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Bills set up a beer battle in Maryland’s House of Delegates

Legislation last year was approved mainly to lure a Guinness brewery to Baltimore County. That brewery is set to open to the public later this year. (WTOP/Jack Pointer)

WASHINGTON — Should a beer bill passed last year in Maryland be largely thrown out, like a bottle of stale brew?

The legislation was approved mainly to lure a Guinness brewery to Baltimore County, but it has angered other beer makers in the state.

“The comptroller as well as others in the craft beer industry … complained vociferously, quite honestly, about what they thought were harmful effects that the passage of that legislation would do on their industry,” said Del. Dereck Davis, a Democrat representing Prince George’s County.

So he, along with Del. Talmadge Branch (a Democrat representing Baltimore), have co-sponsored a new bill.

“All House Bill 1052 does is repeal what we did last year. What they quite frankly told us was a negative,” said Davis.

Under the plan introduced this week, the annual limit on beer sales for on-site consumption at breweries would drop from 2,000 barrels a year back to 500. That was the limit before last year’s legislation was enacted.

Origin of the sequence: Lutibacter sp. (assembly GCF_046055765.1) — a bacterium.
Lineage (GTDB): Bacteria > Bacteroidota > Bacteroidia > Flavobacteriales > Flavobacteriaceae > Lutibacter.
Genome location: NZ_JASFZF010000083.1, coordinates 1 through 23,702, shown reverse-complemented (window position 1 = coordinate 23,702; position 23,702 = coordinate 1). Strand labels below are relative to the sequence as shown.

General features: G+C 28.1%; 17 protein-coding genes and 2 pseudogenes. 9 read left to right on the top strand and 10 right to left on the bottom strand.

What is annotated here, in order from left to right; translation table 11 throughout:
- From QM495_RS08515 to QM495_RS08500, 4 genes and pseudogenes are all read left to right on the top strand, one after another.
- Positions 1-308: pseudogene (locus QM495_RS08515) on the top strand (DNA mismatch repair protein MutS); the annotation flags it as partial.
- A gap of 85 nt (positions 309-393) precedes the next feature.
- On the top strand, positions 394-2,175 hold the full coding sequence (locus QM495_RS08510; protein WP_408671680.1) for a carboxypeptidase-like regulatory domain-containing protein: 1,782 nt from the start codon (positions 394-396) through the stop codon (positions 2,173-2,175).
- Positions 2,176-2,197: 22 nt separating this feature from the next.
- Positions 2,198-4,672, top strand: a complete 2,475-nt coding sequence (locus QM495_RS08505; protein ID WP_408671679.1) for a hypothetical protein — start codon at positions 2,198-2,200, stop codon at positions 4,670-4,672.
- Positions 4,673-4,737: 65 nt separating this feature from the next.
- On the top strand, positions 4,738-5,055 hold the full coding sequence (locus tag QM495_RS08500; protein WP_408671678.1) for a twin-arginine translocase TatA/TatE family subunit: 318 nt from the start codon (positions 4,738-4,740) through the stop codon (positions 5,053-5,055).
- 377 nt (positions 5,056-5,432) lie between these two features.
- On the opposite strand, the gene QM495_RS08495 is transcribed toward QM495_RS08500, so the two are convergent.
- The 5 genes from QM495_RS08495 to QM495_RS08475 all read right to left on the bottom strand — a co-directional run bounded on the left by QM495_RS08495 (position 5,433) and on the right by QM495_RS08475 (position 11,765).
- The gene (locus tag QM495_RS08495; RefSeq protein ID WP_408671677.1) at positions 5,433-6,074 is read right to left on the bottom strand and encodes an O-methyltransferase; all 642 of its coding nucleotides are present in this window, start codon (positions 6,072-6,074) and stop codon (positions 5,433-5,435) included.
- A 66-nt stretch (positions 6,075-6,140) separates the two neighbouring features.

But the bill carves out an exception for the Guinness brewery, which is expected to open later this year.

“We left the provisions in as it related to [Guinness owner] Diageo in Baltimore County, because they were the real reasons why we did the bill [last year]. It was a chance to do a huge economic development project in Baltimore County, and it started off as a local bill … but we didn’t think just Diageo should benefit, so we made it statewide,” Davis added.

Meanwhile, House Bill 518, introduced by Comptroller Peter Franchot, calls for sweeping changes to the state’s alcohol laws.

Davis said he thinks his legislation has a “far greater chance” of passing than Franchot’s.

In a Facebook post, Franchot said that House Bill 1052 “would, for all intents and purposes, destroy the craft brewing industry in the State of Maryland.”

Both bills are scheduled to be heard by Maryland’s House Economic Matters Committee on Feb. 23.


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